manual handling hazards and in
the use of mechanical equipment;

When lifting or carrying keep the


load as close to your body as
possible;
Use team lifts where appropriate

Did you Know?


Manual handling injuries usually result in strains and sprains to workers
lower back, however they may also involve the neck and limbs. On occasions
injuries may result in surgery or life-long disability affecting your career and
social life. Workers under the age of 18 have bodies which are still developing
and therefore are at greater risk of suffering a permanent injury. Injury may
occur suddenly or develop gradually over a period of time.

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The Working Environment

Slips, trips
and fall s
To reduce the likelihood of suffering an Keep stairs and floors clean and dry;
injury as a result of slips, trips or falls
its important to:
Ensure power cords are never placed
across walkways;
Avoid cluttered work areas and
floors;
Know the procedures for cleaning
spilled substances and removal of
Wear footwear appropriate to the
type of floor surface;
objects causing a risk.

Did you know?


Slips, trips and falls account for a high proportion of injuries in the hospitality
industry. Workers may experience injuries involving fractured bones, muscle strains,
sprains, cuts and abrasions and in extreme cases, head injury (brain damage).

Did you know?


Exposure to heat may aggravate other medical conditions such as high blood
pressure or existing heart problems. It may result in heat related illnesses
such as prickly heat, heat exhaustion (fainting), heat cramps or heat stroke.

Hot Working
Environment
Hot working conditions such as those
found in kitchens may lead to heat
related illness. This occurs when the
body is unable to lose heat fast
enough to maintain a steady core
body temperature. Signs and
symptoms of heat related illness may
include one or more of the following:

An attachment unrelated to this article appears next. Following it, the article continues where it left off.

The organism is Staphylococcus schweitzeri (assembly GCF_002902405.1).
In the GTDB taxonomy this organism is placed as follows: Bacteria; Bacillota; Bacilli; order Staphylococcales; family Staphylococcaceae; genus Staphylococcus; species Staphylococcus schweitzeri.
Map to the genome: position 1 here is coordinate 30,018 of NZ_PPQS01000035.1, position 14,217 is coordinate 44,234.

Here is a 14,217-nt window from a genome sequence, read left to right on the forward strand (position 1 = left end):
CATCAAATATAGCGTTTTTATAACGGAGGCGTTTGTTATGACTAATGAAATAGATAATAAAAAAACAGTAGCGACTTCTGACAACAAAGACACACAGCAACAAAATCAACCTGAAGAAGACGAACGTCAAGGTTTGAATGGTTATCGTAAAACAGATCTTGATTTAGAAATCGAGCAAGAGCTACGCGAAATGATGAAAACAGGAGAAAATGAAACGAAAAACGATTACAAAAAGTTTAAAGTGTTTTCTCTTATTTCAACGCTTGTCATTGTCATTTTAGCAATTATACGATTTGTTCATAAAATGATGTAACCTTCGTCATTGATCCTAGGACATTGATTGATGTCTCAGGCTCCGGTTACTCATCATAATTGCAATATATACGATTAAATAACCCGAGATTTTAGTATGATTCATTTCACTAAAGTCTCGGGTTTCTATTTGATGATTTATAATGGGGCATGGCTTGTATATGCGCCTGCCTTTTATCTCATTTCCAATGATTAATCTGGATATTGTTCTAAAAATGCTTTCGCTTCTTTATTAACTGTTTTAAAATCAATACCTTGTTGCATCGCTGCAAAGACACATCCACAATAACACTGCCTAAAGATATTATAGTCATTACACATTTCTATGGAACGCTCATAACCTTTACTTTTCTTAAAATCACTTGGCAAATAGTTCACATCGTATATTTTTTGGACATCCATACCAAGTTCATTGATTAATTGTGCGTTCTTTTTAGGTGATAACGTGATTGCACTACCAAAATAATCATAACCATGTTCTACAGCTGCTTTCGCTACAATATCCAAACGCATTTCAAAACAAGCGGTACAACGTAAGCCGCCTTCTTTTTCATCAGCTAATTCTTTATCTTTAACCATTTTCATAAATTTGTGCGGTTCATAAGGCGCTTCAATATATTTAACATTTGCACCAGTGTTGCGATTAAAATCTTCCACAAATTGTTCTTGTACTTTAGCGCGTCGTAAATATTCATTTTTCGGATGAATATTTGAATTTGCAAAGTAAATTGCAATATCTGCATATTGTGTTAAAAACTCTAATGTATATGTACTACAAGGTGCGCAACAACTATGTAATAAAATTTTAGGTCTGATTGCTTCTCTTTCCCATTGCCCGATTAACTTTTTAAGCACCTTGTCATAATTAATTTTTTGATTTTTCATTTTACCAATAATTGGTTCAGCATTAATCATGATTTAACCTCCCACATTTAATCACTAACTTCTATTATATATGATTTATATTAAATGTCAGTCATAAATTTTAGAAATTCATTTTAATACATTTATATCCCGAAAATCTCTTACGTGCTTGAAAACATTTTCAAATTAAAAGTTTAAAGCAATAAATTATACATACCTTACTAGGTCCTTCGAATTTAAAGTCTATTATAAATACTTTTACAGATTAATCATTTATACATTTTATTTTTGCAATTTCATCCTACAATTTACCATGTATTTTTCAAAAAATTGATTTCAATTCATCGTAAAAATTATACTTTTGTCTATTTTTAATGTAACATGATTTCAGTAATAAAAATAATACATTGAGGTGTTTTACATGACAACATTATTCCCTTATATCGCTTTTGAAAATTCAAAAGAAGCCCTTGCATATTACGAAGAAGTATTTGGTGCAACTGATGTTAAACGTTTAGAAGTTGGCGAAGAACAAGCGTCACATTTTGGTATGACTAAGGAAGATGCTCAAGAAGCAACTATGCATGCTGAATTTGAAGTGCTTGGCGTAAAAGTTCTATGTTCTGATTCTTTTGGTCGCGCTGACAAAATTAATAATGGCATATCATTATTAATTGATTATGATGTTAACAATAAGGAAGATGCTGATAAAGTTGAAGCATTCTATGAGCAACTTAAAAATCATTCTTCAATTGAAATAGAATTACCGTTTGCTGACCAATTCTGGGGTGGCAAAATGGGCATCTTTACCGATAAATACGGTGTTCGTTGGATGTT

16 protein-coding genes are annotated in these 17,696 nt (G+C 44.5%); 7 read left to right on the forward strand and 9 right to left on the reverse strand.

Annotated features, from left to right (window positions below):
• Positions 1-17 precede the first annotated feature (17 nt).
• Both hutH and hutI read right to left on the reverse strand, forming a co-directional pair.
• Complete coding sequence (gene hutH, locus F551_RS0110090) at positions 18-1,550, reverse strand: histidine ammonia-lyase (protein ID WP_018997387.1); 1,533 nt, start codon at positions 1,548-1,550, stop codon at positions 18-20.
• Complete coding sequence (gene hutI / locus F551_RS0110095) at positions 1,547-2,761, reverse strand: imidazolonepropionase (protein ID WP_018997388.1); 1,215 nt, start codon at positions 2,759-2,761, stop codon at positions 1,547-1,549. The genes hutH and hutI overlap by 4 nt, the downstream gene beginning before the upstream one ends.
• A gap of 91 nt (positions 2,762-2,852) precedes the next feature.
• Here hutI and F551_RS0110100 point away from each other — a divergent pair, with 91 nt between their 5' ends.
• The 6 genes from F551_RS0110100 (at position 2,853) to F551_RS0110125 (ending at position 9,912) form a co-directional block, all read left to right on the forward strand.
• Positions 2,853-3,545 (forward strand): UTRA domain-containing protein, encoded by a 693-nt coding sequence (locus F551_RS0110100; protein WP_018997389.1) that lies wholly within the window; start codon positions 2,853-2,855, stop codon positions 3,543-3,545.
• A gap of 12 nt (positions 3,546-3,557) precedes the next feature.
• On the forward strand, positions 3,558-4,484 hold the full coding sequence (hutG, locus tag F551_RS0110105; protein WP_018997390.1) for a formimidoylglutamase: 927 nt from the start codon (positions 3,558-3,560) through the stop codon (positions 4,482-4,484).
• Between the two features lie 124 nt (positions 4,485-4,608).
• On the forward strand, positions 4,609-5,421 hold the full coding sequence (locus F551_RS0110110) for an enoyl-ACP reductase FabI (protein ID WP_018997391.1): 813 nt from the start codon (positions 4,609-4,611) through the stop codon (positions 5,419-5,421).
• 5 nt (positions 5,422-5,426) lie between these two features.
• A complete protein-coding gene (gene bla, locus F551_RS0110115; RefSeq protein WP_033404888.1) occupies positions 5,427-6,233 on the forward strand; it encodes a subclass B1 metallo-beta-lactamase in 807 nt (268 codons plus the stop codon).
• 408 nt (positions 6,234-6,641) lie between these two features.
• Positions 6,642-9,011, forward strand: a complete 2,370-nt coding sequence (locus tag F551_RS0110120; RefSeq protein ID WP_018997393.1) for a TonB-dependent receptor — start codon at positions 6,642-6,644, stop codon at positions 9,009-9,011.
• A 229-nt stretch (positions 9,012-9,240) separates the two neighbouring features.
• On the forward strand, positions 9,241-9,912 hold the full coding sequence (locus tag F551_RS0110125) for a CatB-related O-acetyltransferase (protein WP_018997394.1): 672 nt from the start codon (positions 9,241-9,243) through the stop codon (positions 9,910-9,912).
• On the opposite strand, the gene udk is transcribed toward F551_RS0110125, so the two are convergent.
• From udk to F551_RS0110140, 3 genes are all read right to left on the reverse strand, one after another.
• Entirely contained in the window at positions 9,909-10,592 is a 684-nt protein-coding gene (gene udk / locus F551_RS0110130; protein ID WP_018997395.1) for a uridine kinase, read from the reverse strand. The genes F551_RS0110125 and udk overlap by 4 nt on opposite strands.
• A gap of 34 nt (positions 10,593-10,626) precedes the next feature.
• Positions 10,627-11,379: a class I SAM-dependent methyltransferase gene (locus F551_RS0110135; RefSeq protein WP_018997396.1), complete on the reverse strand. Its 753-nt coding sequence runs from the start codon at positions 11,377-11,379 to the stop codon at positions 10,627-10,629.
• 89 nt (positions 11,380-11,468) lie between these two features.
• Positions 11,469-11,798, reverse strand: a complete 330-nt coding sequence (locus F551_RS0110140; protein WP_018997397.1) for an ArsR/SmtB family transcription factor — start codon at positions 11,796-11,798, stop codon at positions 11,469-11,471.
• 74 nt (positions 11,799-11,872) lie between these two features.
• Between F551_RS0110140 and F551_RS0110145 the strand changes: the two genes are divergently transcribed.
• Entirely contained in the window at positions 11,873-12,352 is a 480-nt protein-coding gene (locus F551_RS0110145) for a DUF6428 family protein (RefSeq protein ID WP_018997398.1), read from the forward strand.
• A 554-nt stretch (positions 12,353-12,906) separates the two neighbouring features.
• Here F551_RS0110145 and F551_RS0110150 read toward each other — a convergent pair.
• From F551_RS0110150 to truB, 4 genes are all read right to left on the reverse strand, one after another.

rashes, muscle cramps, weakness,
dizziness, fainting, nausea and
headache. So to avoid suffering a
heat related illness its important to:
Wear appropriate clothing (summer
and winter uniforms etc);

Drink water and rest in a cool area;


Use ventilation/extraction and airconditioning systems and inform
your employer if they appear faulty;
Be aware of emergency/first aid
procedures associated with heat
related illness;
Where possible work at your own
pace;
Perform heavier work in cooler areas
or at cooler times of the day;
Be aware of heat illness risk
factors.

Plant
Powered & Non-powered Machinery
Plant refers to both powered and nonpowered machinery. In the hospitality
industry many pieces of machinery
(plant) are used, including cutters,
slicers, dicers, mincers and knives. There
are a number of potential hazards
associated with plant including;

Checking that all guarding is in place


before operation;
Keeping equipment clean and in good
working order;
Turning off equipment prior to
cleaning;
Replacing all guards after cleaning is
complete;

Moving parts (e.g. guarding);


Power source of equipment (e.g.

Only using a machine for its intended


purpose.

electricity);
Noise;

When using knives it is important to:

Hazardous substances (e.g. fumes);


Stability of equipment
(e.g. bench mounted equipment);
Use of pressure vessels
(e.g. espresso machines).

Cut away from your body;


Store knives safely with the blade
pointing down;
Use personal protective equipment
(PPE) when required e.g. mesh gloves;

You may be injured while using or


cleaning machinery/equipment as a
result of coming into contact with
moving parts, or being trapped between
moving parts. You can reduce the
chance of an injury when using plant by:
Participating in training/instruction
from your employer concerning the
correct use of the equipment: if
unsure always ask;

Use the appropriate knife for the job


e.g. boning knife;
Use knives with comfortable and
water proof handles;
Always use a proper chopping board
or block;
Dont leave knives lying around e.g. in
a sink full of water.

Burns
Heat related injuries such as burns and
scolds are very common in your
industry. They often are a result of
contact with stoves, boiling liquids, hot
oil, hot pots and utensils, pressure
cookers and steam emission.

Deep Fryers
A variety of jobs within the hospitality
industry involve exposure to deep fryers
in one way or another, e.g. chefs,
kitchen hands, cleaners and waters.

Ensuring pot handles do not


protrude over the edge of stoves;

Injuries as a result of burns are


commonly associated with the deep
fryers. So when working with or in the
vicinity of deep fryers, attempt to:

Organising your work area away from


heat sources;